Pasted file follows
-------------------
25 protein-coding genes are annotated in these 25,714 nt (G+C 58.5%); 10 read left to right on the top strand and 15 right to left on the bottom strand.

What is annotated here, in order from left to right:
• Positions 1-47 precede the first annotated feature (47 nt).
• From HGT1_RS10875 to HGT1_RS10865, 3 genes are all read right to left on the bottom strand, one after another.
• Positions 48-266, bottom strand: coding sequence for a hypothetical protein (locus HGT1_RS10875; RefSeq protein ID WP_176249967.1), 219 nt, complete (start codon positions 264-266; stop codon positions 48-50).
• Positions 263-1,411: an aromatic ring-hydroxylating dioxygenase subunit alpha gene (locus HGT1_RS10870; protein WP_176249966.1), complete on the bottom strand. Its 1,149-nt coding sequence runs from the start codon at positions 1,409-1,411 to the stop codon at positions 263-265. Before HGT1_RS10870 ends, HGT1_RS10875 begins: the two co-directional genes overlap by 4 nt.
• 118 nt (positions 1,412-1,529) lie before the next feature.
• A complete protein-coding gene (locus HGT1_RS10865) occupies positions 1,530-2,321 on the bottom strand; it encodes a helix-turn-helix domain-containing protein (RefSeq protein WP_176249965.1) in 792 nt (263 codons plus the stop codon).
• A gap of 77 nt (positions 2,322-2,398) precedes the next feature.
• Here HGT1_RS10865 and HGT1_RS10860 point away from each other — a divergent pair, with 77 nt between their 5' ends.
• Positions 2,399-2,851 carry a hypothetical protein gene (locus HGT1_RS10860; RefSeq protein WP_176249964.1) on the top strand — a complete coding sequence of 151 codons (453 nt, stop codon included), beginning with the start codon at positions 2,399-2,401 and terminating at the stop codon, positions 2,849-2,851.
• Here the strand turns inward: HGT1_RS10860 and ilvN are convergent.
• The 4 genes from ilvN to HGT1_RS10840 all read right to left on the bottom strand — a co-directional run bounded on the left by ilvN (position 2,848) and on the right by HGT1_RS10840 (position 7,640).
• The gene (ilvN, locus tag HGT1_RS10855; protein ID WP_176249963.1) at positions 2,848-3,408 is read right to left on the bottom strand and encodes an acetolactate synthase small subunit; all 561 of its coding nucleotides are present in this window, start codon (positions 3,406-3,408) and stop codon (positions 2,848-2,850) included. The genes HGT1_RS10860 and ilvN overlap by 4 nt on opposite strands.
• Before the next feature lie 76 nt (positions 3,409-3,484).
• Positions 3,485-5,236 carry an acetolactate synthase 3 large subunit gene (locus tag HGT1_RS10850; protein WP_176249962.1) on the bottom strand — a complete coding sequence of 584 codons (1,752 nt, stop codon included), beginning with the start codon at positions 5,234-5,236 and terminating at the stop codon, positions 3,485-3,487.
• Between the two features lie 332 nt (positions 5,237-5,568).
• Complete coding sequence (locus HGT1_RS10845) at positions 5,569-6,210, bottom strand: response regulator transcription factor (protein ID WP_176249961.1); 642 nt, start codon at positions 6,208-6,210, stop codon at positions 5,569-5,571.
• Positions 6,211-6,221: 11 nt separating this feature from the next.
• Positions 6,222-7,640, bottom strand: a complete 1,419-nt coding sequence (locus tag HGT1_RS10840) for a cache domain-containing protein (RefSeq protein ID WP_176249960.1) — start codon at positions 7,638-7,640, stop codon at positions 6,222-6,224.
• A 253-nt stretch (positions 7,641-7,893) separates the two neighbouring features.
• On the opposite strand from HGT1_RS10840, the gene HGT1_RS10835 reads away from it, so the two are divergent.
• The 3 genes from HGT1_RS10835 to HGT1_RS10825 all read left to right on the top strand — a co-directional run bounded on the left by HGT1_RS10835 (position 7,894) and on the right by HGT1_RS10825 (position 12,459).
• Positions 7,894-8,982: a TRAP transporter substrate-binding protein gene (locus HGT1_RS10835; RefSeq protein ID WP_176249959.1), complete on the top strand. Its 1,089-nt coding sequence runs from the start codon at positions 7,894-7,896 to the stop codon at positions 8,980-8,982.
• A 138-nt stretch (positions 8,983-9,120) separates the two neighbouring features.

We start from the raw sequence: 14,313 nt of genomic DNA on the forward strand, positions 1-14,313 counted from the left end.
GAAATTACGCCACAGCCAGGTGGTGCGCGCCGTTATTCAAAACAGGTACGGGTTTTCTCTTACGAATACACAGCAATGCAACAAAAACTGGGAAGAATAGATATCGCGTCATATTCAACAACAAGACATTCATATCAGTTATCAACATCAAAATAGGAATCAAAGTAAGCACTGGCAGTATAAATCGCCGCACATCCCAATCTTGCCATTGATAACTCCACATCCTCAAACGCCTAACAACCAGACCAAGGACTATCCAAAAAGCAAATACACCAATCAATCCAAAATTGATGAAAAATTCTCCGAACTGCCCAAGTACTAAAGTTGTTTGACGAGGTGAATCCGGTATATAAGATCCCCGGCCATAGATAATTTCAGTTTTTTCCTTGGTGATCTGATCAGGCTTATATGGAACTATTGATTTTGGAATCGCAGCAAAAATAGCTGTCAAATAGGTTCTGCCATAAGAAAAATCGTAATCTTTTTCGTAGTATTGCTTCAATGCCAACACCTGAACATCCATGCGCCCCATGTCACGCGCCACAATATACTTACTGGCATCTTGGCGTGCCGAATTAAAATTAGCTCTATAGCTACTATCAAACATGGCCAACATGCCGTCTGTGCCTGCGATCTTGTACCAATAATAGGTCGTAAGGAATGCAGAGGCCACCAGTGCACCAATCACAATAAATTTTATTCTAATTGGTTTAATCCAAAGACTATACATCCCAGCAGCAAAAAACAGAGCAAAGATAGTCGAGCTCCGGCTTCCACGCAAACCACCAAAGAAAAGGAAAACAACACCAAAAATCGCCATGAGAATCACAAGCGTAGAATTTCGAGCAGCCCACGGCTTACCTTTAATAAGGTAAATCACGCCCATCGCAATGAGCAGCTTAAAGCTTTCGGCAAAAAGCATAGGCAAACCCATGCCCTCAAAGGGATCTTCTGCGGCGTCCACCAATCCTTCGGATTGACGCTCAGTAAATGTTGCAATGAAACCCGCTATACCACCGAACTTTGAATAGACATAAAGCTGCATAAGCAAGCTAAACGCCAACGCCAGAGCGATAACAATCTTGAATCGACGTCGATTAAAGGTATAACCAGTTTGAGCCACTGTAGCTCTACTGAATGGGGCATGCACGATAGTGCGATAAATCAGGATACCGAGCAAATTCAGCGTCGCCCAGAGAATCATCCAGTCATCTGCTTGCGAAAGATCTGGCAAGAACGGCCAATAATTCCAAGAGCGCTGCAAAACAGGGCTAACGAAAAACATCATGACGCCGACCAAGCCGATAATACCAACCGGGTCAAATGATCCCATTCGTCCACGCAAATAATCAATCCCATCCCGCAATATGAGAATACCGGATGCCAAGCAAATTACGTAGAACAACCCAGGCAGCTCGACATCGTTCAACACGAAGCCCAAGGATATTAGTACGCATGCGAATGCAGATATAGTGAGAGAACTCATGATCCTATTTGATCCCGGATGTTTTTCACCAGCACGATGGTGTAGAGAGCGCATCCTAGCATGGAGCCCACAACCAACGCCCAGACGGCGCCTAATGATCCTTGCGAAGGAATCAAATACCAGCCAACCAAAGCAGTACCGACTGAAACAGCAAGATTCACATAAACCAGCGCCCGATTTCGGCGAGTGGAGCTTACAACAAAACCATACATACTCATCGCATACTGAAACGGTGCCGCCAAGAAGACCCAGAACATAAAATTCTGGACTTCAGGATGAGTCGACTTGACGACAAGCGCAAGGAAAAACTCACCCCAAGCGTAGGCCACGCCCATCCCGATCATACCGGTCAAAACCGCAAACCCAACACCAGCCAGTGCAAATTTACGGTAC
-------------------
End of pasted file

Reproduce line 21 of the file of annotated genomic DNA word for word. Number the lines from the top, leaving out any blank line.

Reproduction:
• A 253-nt stretch (positions 7,641-7,893) separates the two neighbouring features.